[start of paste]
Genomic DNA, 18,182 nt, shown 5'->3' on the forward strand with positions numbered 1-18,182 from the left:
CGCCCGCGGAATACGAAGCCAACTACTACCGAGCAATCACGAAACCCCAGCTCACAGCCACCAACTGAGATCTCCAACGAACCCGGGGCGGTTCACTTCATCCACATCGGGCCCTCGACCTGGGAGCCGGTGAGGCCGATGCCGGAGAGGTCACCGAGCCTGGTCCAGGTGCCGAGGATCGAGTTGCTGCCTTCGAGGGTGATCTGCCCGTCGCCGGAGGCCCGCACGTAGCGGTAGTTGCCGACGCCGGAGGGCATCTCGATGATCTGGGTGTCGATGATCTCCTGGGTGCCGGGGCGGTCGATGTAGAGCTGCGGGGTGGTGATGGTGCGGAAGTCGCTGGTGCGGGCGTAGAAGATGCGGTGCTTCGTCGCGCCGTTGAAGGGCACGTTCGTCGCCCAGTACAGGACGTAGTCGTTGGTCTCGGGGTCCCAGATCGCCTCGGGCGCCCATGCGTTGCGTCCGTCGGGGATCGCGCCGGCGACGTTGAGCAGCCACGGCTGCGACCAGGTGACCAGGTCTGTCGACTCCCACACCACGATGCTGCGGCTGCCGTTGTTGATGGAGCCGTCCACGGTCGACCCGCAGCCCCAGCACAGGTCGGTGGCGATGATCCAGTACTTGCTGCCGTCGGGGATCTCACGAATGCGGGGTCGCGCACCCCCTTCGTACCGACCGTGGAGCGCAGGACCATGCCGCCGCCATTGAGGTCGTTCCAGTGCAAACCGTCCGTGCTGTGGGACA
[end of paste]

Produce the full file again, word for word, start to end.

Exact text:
Genomic DNA, 18,182 nt, shown 5'->3' on the forward strand with positions numbered 1-18,182 from the left:
CGCCCGCGGAATACGAAGCCAACTACTACCGAGCAATCACGAAACCCCAGCTCACAGCCACCAACTGAGATCTCCAACGAACCCGGGGCGGTTCACTTCATCCACATCGGGCCCTCGACCTGGGAGCCGGTGAGGCCGATGCCGGAGAGGTCACCGAGCCTGGTCCAGGTGCCGAGGATCGAGTTGCTGCCTTCGAGGGTGATCTGCCCGTCGCCGGAGGCCCGCACGTAGCGGTAGTTGCCGACGCCGGAGGGCATCTCGATGATCTGGGTGTCGATGATCTCCTGGGTGCCGGGGCGGTCGATGTAGAGCTGCGGGGTGGTGATGGTGCGGAAGTCGCTGGTGCGGGCGTAGAAGATGCGGTGCTTCGTCGCGCCGTTGAAGGGCACGTTCGTCGCCCAGTACAGGACGTAGTCGTTGGTCTCGGGGTCCCAGATCGCCTCGGGCGCCCATGCGTTGCGTCCGTCGGGGATCGCGCCGGCGACGTTGAGCAGCCACGGCTGCGACCAGGTGACCAGGTCTGTCGACTCCCACACCACGATGCTGCGGCTGCCGTTGTTGATGGAGCCGTCCACGGTCGACCCGCAGCCCCAGCACAGGTCGGTGGCGATGATCCAGTACTTGCTGCCGTCGGGGATCTCACGAATGCGGGGTCGCGCACCCCCTTCGTACCGACCGTGGAGCGCAGGACCATGCCGCCGCCATTGAGGTCGTTCCAGTGCAAACCGTCCGTGCTGTGGGACA